Good shoulder mobility can not only improve shoulder function, but also improve performance and limit injuries. With athletes now specializing in one sport at an early age and many of them increasing their training outside of their sport, their shoulders can lose the flexibility and strength needed to perform at their best. Since most sports primarily use the “pushing” muscles during competition, these muscles can get very strong, but many times at the expense of the pulling muscles. This creates a muscle imbalance and possible decrease in range of motion which can lead to decreased performance and injury. Common injuries to the shoulders may include dislocations, tendinitis and muscle strains. In recent years I have also noted that many cheerleaders with low back pain have limited shoulder mobility. A possible cause could be that the athlete is unable to lift their arms straight overhead and must arch their lower back to get into that position.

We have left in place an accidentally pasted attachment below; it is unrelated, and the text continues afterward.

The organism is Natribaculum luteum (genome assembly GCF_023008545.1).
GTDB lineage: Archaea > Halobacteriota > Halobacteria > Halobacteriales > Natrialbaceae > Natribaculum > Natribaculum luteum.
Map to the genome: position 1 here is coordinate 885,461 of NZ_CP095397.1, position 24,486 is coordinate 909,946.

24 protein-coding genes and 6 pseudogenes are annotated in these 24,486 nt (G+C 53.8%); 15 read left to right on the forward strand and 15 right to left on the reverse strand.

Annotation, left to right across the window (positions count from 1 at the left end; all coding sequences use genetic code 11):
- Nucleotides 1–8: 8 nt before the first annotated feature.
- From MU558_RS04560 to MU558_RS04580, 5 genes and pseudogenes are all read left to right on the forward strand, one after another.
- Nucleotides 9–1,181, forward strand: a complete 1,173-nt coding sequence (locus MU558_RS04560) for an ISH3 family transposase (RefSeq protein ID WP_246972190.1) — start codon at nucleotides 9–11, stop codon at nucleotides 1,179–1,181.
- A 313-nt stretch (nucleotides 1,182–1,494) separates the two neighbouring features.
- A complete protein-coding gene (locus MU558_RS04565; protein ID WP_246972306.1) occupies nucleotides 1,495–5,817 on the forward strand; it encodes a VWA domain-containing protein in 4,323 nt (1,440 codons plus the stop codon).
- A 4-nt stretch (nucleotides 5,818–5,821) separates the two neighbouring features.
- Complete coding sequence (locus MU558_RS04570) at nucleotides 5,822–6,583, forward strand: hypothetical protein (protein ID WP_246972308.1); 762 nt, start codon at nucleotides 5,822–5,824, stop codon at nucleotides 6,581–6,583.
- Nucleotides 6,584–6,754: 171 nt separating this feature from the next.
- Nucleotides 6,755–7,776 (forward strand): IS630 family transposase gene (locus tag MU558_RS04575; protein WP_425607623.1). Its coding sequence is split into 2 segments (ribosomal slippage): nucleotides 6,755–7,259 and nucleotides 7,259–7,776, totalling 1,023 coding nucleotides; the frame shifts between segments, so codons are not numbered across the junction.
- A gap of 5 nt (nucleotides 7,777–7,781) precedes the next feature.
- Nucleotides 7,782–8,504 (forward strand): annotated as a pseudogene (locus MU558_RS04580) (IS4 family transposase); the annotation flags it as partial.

So what are the push and pull muscles and how can we help alleviate this issue? The push muscles are the ones in the front of the shoulders and include the pectoralis or chest muscle and the anterior deltoid. The pull muscles are found in the back of the shoulders and include the rotator cuff group, posterior deltoid, rhomboid and latissimus muscles. These muscles primarily stabilize the shoulder joint. There are two simple exercises that can get you on the road to healthier, more stable shoulder. They are standing shoulder flexion and scapular rotation exercises that only require a wall to stand up against. In the shoulder flexion exercise, the athlete stands with their back flat against the wall and raises their arms straight above their head.
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